European economies are failing to maximise benefits of technology investment and need to pay more attention to developing IT skills, innovation and research and development if they are to remain competitive with the US.
A study from the Economist Intelligence Unit claims that, despite years of heavy investment in information and communication technology (ICT), most European economies have yet to see a resulting improvement in productivity and economic growth.
The research said effective use of ICT has helped the US to outperform Europe in productivity growth, despite EU-wide investment in ICT of nearly €1.9tn between 1995 and 2001.
Many European companies find it difficult to use ICT effectively, according to the report. One-third of executives surveyed for the study reported that at least half of their ICT projects failed to meet business objectives.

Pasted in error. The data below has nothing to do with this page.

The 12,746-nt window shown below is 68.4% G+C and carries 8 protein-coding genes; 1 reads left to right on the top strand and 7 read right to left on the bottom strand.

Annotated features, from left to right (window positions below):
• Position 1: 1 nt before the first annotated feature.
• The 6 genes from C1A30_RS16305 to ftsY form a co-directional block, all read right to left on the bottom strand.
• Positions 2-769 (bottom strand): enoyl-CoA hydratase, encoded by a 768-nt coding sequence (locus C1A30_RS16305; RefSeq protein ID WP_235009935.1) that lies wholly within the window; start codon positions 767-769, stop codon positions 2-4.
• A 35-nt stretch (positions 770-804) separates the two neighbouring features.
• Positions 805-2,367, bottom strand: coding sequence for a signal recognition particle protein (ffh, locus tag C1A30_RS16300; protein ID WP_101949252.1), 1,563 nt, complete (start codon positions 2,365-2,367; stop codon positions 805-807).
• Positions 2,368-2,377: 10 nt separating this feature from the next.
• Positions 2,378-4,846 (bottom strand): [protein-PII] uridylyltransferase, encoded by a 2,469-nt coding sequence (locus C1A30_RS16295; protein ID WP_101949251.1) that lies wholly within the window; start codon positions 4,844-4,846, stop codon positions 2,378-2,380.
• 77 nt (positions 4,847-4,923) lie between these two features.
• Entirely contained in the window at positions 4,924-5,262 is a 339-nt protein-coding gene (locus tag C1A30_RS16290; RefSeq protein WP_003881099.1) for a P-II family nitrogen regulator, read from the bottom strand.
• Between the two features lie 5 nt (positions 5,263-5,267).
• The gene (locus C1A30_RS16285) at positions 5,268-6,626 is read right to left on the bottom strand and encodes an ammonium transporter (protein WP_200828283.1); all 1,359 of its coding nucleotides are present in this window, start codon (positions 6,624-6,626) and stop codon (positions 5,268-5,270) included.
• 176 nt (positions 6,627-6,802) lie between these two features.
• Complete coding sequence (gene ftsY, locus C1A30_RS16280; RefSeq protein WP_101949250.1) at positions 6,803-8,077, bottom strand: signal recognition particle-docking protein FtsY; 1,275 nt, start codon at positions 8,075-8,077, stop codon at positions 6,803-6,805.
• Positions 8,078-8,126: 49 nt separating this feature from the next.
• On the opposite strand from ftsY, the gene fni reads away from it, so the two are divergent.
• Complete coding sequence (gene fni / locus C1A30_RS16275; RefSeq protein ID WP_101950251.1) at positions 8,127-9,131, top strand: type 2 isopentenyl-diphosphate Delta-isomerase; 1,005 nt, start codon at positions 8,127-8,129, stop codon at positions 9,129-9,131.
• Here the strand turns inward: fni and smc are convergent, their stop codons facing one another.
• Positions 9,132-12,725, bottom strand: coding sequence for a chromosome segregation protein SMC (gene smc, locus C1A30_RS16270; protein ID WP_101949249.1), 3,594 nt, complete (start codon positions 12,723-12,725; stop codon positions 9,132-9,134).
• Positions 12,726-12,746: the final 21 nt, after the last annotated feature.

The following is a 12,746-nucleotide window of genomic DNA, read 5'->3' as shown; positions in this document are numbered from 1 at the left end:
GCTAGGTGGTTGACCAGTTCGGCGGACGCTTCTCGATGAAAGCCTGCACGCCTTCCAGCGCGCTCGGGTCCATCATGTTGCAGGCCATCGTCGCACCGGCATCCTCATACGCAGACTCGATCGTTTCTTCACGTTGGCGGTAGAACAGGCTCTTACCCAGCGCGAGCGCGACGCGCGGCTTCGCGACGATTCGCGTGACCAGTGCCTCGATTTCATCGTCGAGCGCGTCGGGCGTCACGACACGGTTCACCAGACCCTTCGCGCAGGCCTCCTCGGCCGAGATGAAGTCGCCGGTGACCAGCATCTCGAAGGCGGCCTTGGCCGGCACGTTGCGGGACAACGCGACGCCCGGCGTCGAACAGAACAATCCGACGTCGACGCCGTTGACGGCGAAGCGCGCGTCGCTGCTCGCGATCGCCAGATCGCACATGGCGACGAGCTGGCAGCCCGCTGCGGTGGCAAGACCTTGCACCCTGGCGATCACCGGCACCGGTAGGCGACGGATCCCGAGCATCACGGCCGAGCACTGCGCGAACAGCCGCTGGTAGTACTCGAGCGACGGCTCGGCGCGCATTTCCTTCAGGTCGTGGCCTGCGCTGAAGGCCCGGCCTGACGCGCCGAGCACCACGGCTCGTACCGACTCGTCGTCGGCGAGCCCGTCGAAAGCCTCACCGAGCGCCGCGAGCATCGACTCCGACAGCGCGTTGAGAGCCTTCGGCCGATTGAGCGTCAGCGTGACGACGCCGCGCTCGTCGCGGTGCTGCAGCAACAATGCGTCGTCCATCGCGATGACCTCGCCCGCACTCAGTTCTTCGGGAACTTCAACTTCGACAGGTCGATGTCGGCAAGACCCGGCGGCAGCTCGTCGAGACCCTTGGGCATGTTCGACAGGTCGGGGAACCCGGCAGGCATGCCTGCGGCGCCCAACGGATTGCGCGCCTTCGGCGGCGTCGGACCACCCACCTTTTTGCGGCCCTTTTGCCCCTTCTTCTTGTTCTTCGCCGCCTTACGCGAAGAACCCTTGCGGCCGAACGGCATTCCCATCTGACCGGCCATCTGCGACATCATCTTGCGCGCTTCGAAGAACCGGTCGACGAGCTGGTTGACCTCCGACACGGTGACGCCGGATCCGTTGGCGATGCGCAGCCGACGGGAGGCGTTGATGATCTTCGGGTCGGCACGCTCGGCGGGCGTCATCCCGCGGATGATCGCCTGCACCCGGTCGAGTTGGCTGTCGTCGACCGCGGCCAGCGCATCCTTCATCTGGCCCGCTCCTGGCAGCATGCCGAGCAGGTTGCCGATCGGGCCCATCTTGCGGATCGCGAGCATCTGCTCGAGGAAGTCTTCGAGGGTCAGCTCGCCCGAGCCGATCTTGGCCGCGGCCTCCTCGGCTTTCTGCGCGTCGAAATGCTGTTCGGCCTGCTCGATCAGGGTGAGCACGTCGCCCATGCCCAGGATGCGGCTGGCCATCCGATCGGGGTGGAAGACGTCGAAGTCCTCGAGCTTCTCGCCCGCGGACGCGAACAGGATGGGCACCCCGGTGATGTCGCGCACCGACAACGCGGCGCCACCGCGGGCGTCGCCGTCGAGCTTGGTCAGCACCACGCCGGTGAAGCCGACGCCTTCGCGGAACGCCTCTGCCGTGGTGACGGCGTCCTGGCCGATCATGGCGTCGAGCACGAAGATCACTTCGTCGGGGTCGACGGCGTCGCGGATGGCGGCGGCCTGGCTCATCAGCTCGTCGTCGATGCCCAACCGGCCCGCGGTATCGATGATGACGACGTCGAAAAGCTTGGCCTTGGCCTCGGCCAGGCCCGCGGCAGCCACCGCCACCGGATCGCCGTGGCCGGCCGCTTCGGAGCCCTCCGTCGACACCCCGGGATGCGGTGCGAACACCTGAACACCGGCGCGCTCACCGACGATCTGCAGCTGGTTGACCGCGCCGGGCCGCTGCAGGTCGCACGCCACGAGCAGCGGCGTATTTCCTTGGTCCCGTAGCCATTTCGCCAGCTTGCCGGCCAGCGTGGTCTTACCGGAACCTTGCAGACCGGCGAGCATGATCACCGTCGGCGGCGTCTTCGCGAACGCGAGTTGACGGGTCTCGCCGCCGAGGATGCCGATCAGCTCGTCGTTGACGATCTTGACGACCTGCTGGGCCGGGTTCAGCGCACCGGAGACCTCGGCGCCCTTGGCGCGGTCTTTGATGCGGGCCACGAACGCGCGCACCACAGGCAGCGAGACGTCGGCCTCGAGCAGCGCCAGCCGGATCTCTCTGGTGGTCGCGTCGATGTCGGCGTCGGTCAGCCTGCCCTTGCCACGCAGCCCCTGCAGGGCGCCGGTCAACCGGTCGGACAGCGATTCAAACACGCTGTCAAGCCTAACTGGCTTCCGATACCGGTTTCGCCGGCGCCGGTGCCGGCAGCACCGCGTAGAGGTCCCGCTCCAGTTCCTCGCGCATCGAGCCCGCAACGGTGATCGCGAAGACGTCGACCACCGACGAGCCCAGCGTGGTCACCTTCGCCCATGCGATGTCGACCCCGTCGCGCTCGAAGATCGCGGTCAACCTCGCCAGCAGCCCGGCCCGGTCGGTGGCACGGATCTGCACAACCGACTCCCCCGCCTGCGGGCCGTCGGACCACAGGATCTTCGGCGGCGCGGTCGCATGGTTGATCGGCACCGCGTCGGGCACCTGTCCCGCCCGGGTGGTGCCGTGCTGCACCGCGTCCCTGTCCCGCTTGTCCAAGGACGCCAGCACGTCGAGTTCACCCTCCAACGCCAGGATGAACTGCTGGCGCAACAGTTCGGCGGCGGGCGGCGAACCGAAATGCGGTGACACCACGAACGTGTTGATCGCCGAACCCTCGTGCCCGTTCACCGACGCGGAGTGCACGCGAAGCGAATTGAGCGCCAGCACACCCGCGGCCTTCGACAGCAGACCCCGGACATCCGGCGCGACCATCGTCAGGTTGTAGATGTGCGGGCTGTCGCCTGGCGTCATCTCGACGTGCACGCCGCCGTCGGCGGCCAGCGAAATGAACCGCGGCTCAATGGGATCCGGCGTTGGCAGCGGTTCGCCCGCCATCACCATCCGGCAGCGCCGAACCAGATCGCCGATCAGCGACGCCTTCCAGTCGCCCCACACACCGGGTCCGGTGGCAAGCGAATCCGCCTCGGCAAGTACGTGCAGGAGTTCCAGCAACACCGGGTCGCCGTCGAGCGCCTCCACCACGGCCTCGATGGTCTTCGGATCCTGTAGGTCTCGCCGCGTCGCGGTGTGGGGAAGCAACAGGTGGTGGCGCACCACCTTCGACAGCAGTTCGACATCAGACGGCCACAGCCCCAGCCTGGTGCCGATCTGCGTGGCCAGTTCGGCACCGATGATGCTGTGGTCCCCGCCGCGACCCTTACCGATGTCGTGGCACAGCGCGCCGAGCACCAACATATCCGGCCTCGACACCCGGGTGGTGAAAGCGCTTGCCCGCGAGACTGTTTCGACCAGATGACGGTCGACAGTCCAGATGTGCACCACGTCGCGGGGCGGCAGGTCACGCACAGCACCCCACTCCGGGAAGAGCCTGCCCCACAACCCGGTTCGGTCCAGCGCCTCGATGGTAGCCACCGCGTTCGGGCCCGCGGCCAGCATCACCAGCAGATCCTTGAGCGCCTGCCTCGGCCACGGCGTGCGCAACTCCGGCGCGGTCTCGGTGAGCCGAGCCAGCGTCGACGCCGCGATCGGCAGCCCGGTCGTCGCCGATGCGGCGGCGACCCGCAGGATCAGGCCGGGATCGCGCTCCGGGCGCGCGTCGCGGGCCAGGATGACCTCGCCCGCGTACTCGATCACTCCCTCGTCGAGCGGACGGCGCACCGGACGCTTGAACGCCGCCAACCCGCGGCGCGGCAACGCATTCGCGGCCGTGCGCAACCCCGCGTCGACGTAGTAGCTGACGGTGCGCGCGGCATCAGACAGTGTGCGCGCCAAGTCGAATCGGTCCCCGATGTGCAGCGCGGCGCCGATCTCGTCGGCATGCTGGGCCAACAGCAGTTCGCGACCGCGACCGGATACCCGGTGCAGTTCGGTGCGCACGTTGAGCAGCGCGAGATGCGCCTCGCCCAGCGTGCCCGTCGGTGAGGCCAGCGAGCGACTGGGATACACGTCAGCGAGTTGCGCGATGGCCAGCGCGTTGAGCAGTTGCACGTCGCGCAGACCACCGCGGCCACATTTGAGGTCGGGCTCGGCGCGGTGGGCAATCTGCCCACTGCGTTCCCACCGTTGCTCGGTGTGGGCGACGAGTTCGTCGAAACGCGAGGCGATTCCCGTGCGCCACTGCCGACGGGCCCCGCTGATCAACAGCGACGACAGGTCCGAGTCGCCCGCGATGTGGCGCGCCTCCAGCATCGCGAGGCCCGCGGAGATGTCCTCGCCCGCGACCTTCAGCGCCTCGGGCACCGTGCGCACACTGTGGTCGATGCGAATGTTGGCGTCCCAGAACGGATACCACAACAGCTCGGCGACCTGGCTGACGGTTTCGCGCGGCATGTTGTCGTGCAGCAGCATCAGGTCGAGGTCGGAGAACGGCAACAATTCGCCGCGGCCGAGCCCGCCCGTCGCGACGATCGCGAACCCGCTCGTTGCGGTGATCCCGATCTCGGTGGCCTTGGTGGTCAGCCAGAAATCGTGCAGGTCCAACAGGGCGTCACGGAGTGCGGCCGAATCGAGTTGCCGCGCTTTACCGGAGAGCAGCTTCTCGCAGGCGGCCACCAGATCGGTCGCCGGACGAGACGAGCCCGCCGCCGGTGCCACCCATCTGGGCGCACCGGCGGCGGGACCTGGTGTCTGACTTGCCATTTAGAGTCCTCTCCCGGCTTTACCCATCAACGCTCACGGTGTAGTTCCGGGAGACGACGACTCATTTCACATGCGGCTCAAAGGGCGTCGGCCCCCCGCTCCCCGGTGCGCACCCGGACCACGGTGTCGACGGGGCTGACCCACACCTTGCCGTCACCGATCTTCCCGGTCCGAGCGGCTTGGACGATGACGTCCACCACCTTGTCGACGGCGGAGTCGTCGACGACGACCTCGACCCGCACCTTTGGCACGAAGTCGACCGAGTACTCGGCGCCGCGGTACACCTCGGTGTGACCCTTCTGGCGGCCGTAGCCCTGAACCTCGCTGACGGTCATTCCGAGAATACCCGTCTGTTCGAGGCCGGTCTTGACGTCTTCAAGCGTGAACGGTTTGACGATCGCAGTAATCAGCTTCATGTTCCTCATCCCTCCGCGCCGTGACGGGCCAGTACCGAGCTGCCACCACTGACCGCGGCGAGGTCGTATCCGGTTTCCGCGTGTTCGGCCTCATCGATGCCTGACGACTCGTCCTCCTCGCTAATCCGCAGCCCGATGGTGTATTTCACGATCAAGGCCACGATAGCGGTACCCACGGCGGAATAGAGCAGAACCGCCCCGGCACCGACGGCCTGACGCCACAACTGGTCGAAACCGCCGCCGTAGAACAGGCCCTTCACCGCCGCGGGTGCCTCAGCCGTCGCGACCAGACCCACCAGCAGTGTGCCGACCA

Senior management's lack of ICT knowledge is the biggest barrier to maximising the benefits of ICT, according to the survey.
"The issue is not a lack of investment in ICT by European companies and governments," said Daniel Franklin, editorial director of the Economist Intelligence Unit, in a statement.
"The research suggests that it is deficiencies in Europe's policies and business practices that prevent Europe from reaching the productivity performance achieved by the US."
The Microsoft-sponsored report said ICT accounts for approximately 0.4 percentage points of the 0.52-point difference in GDP per-capita growth between the US and Germany, France and Italy in 1995 to 2002.
Although the US outperforms all other countries in the quality of its ICT infrastructure, Norway and the UK were found to match the US in development of 'ICT-enabling factors,' while Sweden, Denmark and Finland outperform it.
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